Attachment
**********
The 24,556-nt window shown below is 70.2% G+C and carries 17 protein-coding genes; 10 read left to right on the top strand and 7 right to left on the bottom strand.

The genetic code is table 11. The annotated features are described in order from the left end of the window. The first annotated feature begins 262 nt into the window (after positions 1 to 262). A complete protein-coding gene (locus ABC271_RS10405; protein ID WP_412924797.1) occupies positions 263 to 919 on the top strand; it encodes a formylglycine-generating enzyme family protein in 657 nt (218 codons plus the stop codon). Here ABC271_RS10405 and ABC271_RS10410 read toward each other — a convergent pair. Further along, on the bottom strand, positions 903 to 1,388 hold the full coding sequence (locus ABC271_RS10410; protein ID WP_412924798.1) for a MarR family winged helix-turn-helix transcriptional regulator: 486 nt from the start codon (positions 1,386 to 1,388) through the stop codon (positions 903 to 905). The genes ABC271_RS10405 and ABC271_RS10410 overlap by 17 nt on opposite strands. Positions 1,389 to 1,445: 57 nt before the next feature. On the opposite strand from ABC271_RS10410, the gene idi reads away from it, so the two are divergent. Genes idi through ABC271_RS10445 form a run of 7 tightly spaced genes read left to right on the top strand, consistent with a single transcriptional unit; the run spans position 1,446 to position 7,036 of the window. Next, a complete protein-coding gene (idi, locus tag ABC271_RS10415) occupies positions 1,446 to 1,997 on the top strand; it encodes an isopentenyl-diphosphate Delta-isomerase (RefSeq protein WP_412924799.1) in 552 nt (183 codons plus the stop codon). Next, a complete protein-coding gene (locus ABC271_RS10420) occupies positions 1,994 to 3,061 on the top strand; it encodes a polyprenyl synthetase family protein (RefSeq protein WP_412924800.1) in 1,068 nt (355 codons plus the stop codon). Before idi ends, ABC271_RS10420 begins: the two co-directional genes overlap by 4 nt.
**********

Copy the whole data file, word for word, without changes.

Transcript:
The 24,556-nt window shown below is 70.2% G+C and carries 17 protein-coding genes; 10 read left to right on the top strand and 7 right to left on the bottom strand.

The genetic code is table 11. The annotated features are described in order from the left end of the window. The first annotated feature begins 262 nt into the window (after positions 1 to 262). A complete protein-coding gene (locus ABC271_RS10405; protein ID WP_412924797.1) occupies positions 263 to 919 on the top strand; it encodes a formylglycine-generating enzyme family protein in 657 nt (218 codons plus the stop codon). Here ABC271_RS10405 and ABC271_RS10410 read toward each other — a convergent pair. Further along, on the bottom strand, positions 903 to 1,388 hold the full coding sequence (locus ABC271_RS10410; protein ID WP_412924798.1) for a MarR family winged helix-turn-helix transcriptional regulator: 486 nt from the start codon (positions 1,386 to 1,388) through the stop codon (positions 903 to 905). The genes ABC271_RS10405 and ABC271_RS10410 overlap by 17 nt on opposite strands. Positions 1,389 to 1,445: 57 nt before the next feature. On the opposite strand from ABC271_RS10410, the gene idi reads away from it, so the two are divergent. Genes idi through ABC271_RS10445 form a run of 7 tightly spaced genes read left to right on the top strand, consistent with a single transcriptional unit; the run spans position 1,446 to position 7,036 of the window. Next, a complete protein-coding gene (idi, locus tag ABC271_RS10415) occupies positions 1,446 to 1,997 on the top strand; it encodes an isopentenyl-diphosphate Delta-isomerase (RefSeq protein WP_412924799.1) in 552 nt (183 codons plus the stop codon). Next, a complete protein-coding gene (locus ABC271_RS10420) occupies positions 1,994 to 3,061 on the top strand; it encodes a polyprenyl synthetase family protein (RefSeq protein WP_412924800.1) in 1,068 nt (355 codons plus the stop codon). Before idi ends, ABC271_RS10420 begins: the two co-directional genes overlap by 4 nt.